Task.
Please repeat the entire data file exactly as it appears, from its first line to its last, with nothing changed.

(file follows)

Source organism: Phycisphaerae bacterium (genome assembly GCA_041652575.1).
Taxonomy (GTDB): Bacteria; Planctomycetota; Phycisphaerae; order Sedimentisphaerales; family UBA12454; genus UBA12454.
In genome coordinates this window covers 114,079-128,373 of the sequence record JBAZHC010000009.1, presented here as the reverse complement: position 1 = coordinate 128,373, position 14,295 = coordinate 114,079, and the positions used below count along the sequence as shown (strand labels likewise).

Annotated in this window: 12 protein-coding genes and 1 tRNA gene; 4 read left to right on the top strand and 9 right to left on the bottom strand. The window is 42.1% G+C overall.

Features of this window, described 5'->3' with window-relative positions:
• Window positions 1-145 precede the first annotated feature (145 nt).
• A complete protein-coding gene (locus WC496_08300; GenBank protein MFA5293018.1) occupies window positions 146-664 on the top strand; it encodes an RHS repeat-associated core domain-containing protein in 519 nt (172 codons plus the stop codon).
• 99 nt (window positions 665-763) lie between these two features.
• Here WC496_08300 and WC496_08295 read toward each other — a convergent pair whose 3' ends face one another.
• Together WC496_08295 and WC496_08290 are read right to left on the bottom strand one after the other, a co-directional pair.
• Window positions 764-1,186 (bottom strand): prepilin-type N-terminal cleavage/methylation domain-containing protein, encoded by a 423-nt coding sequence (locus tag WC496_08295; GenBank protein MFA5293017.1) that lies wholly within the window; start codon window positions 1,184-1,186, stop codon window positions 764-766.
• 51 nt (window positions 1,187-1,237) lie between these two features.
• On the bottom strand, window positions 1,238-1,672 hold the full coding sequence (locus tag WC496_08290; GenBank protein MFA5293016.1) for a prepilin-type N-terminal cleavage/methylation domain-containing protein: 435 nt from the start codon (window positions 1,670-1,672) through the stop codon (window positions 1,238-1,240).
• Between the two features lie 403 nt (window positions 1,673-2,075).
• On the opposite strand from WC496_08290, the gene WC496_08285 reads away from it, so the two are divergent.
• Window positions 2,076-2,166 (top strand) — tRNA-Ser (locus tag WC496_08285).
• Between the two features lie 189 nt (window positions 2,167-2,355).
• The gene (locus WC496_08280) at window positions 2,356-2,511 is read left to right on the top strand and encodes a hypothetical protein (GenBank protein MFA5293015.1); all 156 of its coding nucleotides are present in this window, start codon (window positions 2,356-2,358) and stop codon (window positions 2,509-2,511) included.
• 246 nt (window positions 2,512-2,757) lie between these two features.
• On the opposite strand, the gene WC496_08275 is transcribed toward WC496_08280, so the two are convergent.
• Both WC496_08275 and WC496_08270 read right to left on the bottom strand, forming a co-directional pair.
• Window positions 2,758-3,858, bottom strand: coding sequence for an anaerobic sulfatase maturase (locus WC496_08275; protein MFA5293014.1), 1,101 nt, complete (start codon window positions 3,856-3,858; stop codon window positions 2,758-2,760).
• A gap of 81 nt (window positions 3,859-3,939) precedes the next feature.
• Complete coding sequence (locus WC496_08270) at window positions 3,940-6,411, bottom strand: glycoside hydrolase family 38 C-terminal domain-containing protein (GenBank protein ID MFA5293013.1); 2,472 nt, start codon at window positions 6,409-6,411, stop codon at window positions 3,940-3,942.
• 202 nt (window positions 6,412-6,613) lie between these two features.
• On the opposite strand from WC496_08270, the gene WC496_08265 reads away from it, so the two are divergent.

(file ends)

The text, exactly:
Source organism: Phycisphaerae bacterium (genome assembly GCA_041652575.1).
Taxonomy (GTDB): Bacteria; Planctomycetota; Phycisphaerae; order Sedimentisphaerales; family UBA12454; genus UBA12454.
In genome coordinates this window covers 114,079-128,373 of the sequence record JBAZHC010000009.1, presented here as the reverse complement: position 1 = coordinate 128,373, position 14,295 = coordinate 114,079, and the positions used below count along the sequence as shown (strand labels likewise).

Annotated in this window: 12 protein-coding genes and 1 tRNA gene; 4 read left to right on the top strand and 9 right to left on the bottom strand. The window is 42.1% G+C overall.

Features of this window, described 5'->3' with window-relative positions:
• Window positions 1-145 precede the first annotated feature (145 nt).
• A complete protein-coding gene (locus WC496_08300; GenBank protein MFA5293018.1) occupies window positions 146-664 on the top strand; it encodes an RHS repeat-associated core domain-containing protein in 519 nt (172 codons plus the stop codon).
• 99 nt (window positions 665-763) lie between these two features.
• Here WC496_08300 and WC496_08295 read toward each other — a convergent pair whose 3' ends face one another.
• Together WC496_08295 and WC496_08290 are read right to left on the bottom strand one after the other, a co-directional pair.
• Window positions 764-1,186 (bottom strand): prepilin-type N-terminal cleavage/methylation domain-containing protein, encoded by a 423-nt coding sequence (locus tag WC496_08295; GenBank protein MFA5293017.1) that lies wholly within the window; start codon window positions 1,184-1,186, stop codon window positions 764-766.
• 51 nt (window positions 1,187-1,237) lie between these two features.
• On the bottom strand, window positions 1,238-1,672 hold the full coding sequence (locus tag WC496_08290; GenBank protein MFA5293016.1) for a prepilin-type N-terminal cleavage/methylation domain-containing protein: 435 nt from the start codon (window positions 1,670-1,672) through the stop codon (window positions 1,238-1,240).
• Between the two features lie 403 nt (window positions 1,673-2,075).
• On the opposite strand from WC496_08290, the gene WC496_08285 reads away from it, so the two are divergent.
• Window positions 2,076-2,166 (top strand) — tRNA-Ser (locus tag WC496_08285).
• Between the two features lie 189 nt (window positions 2,167-2,355).
• The gene (locus WC496_08280) at window positions 2,356-2,511 is read left to right on the top strand and encodes a hypothetical protein (GenBank protein MFA5293015.1); all 156 of its coding nucleotides are present in this window, start codon (window positions 2,356-2,358) and stop codon (window positions 2,509-2,511) included.
• 246 nt (window positions 2,512-2,757) lie between these two features.
• On the opposite strand, the gene WC496_08275 is transcribed toward WC496_08280, so the two are convergent.
• Both WC496_08275 and WC496_08270 read right to left on the bottom strand, forming a co-directional pair.
• Window positions 2,758-3,858, bottom strand: coding sequence for an anaerobic sulfatase maturase (locus WC496_08275; protein MFA5293014.1), 1,101 nt, complete (start codon window positions 3,856-3,858; stop codon window positions 2,758-2,760).
• A gap of 81 nt (window positions 3,859-3,939) precedes the next feature.
• Complete coding sequence (locus WC496_08270) at window positions 3,940-6,411, bottom strand: glycoside hydrolase family 38 C-terminal domain-containing protein (GenBank protein ID MFA5293013.1); 2,472 nt, start codon at window positions 6,409-6,411, stop codon at window positions 3,940-3,942.
• 202 nt (window positions 6,412-6,613) lie between these two features.
• On the opposite strand from WC496_08270, the gene WC496_08265 reads away from it, so the two are divergent.